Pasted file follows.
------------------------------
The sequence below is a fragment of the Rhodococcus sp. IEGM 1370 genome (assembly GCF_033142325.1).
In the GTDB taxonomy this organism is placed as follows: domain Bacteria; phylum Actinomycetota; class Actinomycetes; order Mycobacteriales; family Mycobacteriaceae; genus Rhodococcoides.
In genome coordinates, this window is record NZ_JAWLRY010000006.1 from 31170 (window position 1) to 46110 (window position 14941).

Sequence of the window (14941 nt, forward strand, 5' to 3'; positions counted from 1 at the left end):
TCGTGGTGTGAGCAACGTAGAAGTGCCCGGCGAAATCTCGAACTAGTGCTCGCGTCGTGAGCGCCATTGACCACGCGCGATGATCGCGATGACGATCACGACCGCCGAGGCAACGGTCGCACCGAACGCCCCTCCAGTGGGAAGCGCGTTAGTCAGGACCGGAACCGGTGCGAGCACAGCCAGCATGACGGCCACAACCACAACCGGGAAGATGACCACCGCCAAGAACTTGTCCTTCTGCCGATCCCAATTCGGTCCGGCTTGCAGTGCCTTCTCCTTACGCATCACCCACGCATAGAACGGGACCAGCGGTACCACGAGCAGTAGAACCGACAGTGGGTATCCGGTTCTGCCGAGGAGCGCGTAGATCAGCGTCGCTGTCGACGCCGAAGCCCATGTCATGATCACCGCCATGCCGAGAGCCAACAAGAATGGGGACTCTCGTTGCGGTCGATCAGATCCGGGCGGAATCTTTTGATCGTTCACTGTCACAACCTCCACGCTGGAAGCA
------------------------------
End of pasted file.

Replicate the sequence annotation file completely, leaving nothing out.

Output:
The sequence below is a fragment of the Rhodococcus sp. IEGM 1370 genome (assembly GCF_033142325.1).
In the GTDB taxonomy this organism is placed as follows: domain Bacteria; phylum Actinomycetota; class Actinomycetes; order Mycobacteriales; family Mycobacteriaceae; genus Rhodococcoides.
In genome coordinates, this window is record NZ_JAWLRY010000006.1 from 31170 (window position 1) to 46110 (window position 14941).

Sequence of the window (14941 nt, forward strand, 5' to 3'; positions counted from 1 at the left end):
TCGTGGTGTGAGCAACGTAGAAGTGCCCGGCGAAATCTCGAACTAGTGCTCGCGTCGTGAGCGCCATTGACCACGCGCGATGATCGCGATGACGATCACGACCGCCGAGGCAACGGTCGCACCGAACGCCCCTCCAGTGGGAAGCGCGTTAGTCAGGACCGGAACCGGTGCGAGCACAGCCAGCATGACGGCCACAACCACAACCGGGAAGATGACCACCGCCAAGAACTTGTCCTTCTGCCGATCCCAATTCGGTCCGGCTTGCAGTGCCTTCTCCTTACGCATCACCCACGCATAGAACGGGACCAGCGGTACCACGAGCAGTAGAACCGACAGTGGGTATCCGGTTCTGCCGAGGAGCGCGTAGATCAGCGTCGCTGTCGACGCCGAAGCCCATGTCATGATCACCGCCATGCCGAGAGCCAACAAGAATGGGGACTCTCGTTGCGGTCGATCAGATCCGGGCGGAATCTTTTGATCGTTCACTGTCACAACCTCCACGCTGGAAGCA